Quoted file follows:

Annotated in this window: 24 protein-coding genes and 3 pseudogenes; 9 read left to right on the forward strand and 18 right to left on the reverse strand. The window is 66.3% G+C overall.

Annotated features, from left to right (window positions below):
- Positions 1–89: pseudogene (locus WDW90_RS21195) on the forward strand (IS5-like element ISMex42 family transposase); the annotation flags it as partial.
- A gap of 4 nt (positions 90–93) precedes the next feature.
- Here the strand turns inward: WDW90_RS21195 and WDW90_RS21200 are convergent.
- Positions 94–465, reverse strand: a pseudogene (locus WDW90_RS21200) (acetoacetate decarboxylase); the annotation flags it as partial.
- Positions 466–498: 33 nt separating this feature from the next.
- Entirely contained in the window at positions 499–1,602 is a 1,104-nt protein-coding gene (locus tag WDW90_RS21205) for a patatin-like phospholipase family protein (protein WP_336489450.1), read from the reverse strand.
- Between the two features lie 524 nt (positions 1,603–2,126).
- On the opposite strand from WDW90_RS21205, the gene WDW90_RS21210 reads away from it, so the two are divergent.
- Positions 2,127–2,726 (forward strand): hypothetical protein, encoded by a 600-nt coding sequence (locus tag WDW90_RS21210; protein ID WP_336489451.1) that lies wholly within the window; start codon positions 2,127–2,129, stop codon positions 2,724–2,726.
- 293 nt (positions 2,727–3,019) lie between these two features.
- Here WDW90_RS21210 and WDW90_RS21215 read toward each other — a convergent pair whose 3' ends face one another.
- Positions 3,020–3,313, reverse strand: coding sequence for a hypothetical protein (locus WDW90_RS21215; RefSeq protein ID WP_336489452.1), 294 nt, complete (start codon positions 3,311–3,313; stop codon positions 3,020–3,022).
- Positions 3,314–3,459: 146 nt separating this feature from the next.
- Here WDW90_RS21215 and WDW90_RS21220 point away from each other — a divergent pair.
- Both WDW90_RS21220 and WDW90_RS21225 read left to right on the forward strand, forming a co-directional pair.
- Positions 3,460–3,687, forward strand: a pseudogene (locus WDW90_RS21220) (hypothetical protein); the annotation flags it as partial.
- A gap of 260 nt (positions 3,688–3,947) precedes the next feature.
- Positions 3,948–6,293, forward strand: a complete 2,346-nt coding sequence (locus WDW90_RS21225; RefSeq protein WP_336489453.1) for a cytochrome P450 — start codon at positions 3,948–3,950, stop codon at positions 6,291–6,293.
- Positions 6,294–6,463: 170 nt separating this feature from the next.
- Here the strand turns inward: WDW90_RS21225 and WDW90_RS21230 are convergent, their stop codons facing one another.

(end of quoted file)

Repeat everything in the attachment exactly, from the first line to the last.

Annotated in this window: 24 protein-coding genes and 3 pseudogenes; 9 read left to right on the forward strand and 18 right to left on the reverse strand. The window is 66.3% G+C overall.

Annotated features, from left to right (window positions below):
- Positions 1–89: pseudogene (locus WDW90_RS21195) on the forward strand (IS5-like element ISMex42 family transposase); the annotation flags it as partial.
- A gap of 4 nt (positions 90–93) precedes the next feature.
- Here the strand turns inward: WDW90_RS21195 and WDW90_RS21200 are convergent.
- Positions 94–465, reverse strand: a pseudogene (locus WDW90_RS21200) (acetoacetate decarboxylase); the annotation flags it as partial.
- Positions 466–498: 33 nt separating this feature from the next.
- Entirely contained in the window at positions 499–1,602 is a 1,104-nt protein-coding gene (locus tag WDW90_RS21205) for a patatin-like phospholipase family protein (protein WP_336489450.1), read from the reverse strand.
- Between the two features lie 524 nt (positions 1,603–2,126).
- On the opposite strand from WDW90_RS21205, the gene WDW90_RS21210 reads away from it, so the two are divergent.
- Positions 2,127–2,726 (forward strand): hypothetical protein, encoded by a 600-nt coding sequence (locus tag WDW90_RS21210; protein ID WP_336489451.1) that lies wholly within the window; start codon positions 2,127–2,129, stop codon positions 2,724–2,726.
- 293 nt (positions 2,727–3,019) lie between these two features.
- Here WDW90_RS21210 and WDW90_RS21215 read toward each other — a convergent pair whose 3' ends face one another.
- Positions 3,020–3,313, reverse strand: coding sequence for a hypothetical protein (locus WDW90_RS21215; RefSeq protein ID WP_336489452.1), 294 nt, complete (start codon positions 3,311–3,313; stop codon positions 3,020–3,022).
- Positions 3,314–3,459: 146 nt separating this feature from the next.
- Here WDW90_RS21215 and WDW90_RS21220 point away from each other — a divergent pair.
- Both WDW90_RS21220 and WDW90_RS21225 read left to right on the forward strand, forming a co-directional pair.
- Positions 3,460–3,687, forward strand: a pseudogene (locus WDW90_RS21220) (hypothetical protein); the annotation flags it as partial.
- A gap of 260 nt (positions 3,688–3,947) precedes the next feature.
- Positions 3,948–6,293, forward strand: a complete 2,346-nt coding sequence (locus WDW90_RS21225; RefSeq protein WP_336489453.1) for a cytochrome P450 — start codon at positions 3,948–3,950, stop codon at positions 6,291–6,293.
- Positions 6,294–6,463: 170 nt separating this feature from the next.
- Here the strand turns inward: WDW90_RS21225 and WDW90_RS21230 are convergent, their stop codons facing one another.